One of the things I find so interesting about Wardrip-Fruin’s narration of failure is that the if/or logic of the loop is also a logic built into the essential, intended, and basic play within KotOR. This is to say that, regardless of the invisibility of the quest- and dialogue-tree outcomes, an invisibility one might sense if she or he plays without external help, the game still unfurls within a similar if/or logic. Binarism constitutes the basic structure of KoTOR, as games within the Star Wars universe must adhere to gameplay that follows either the dark or light sides, and the future of this universe depends upon its player making a choice between these two sides. Regardless of whether a player encounters the type of glitch that Wardrip-Fruin did in his playthrough of KoTOR, she or he will explicitly understand that, by the end of the game, things will have shifted in one of these two directions, and that the game’s ending will depend entirely on the “good” or “bad” decisions made within its various dialogue-trees. The failure that Wardrip-Fruin experiences actually has much to say about the most-essential narrative structure that can be seen and felt within the game’s diegesis.

Building on Wardrip-Fruin’s work on quest- and dialogue-trees within KoTOR, I was interested in interrogating whether Mass Effect, BioWare’s next “nonlinear” franchise, might contain corrections to the problem of broken quest-trees. I was also interested in whether Mass Effect broke from KoTOR’s binarism, where the gameplay outcomes within individual quests almost always follow one-or-the-other, if/or logic. I learned that Mass Effect, while often having the appearance of nonlinear, free choice, is rather much like its predecessor(s) in the KoTOR franchise. One can feel, see, and predict the “good” or “bad” choices they are making, to the point that certain skills you can earn within the game (“Charm” and “Vagabond,” respectively) will alert you to a moment where you will be forced to make some kind of final, binary choice.

The "good," charm-determined choice in blue, with the "bad" choice underneath

A “good,” charm-determined choice in blue, with the “bad” choice underneath.

At the same time, I find that one of the most-interesting things about this relatively unchanged gameplay is how often the narrative and quests seem to gesture towards it. The narrative of Mass Effect feels obsessed with humanist binarisms, whether between human and alien or between human and machine. This manifests itself in interesting ways within dialogue-trees. Often, if one has neither enough Charm or Vagabond points, the “bad” choice is the humanist one, while the “good” promotes interspecies peace. This plays out in funny ways throughout the game. For example, the central quest of the game eventually reveals that a “species” of machines, the Reapers, exist only to destroy all organic life in the galaxy, but that they must do so through a kind of cyborg binarism:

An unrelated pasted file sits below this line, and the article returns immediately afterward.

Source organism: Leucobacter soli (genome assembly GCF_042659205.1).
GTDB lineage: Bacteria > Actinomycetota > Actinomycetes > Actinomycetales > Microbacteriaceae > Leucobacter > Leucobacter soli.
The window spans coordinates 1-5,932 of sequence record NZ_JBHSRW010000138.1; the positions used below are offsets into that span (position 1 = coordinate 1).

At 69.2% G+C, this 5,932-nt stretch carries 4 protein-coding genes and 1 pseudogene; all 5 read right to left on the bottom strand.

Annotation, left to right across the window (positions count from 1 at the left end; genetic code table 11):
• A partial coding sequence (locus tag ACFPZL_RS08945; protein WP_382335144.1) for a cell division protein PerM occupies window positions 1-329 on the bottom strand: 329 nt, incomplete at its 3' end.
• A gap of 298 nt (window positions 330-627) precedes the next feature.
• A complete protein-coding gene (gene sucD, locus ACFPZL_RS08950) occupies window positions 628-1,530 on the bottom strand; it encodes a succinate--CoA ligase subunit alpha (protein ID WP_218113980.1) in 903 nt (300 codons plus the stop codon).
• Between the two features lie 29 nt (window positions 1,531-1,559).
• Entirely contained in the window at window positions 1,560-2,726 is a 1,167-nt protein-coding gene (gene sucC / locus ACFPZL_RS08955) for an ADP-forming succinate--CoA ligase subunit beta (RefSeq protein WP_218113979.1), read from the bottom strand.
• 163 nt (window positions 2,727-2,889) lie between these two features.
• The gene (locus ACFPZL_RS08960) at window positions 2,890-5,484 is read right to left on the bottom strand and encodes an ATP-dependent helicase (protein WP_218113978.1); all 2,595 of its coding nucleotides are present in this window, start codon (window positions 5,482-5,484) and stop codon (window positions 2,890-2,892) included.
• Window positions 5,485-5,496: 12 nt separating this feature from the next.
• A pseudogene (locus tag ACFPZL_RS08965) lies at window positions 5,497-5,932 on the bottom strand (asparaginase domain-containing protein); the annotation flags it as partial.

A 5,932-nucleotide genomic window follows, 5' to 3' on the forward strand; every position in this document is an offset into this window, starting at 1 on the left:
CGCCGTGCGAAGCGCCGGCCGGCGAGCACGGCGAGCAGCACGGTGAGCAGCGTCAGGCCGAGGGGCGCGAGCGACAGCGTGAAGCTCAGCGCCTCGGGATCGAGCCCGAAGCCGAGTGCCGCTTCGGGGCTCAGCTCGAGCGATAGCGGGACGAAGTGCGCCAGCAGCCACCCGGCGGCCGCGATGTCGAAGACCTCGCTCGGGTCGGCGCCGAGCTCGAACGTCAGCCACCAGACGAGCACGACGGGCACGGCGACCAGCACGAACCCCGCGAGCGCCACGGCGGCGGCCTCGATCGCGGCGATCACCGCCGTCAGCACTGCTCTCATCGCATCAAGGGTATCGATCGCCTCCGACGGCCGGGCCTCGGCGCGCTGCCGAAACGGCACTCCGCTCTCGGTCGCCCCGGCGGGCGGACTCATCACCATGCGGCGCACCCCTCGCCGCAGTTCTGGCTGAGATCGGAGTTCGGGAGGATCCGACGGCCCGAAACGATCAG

Saren 1 Saren 2

In the longer, “more-academic” version of this project, I attempt to interrogate not only how Mass Effect fails in similar or different fashion from KotOR, but also how it acknowledges this structure of potential failure through a cyborg narrative that seeks to make its player think seriously about the problems of binary logics or thinking. I want to examine and write through the game’s failures while also explaining how it acknowledges these failures, in a mode of narrative and gameplay-centered self-reference that might force the player to realize just how-guided their path through the game might be; while there are so many choices to be made within its narrative(s), Mass Effect also plays itself, in some ways, creating a cyborg gameplay structure where organic and cybernetic agencies must cooperate to create a meaningful narrative.

On Loop Aesthetics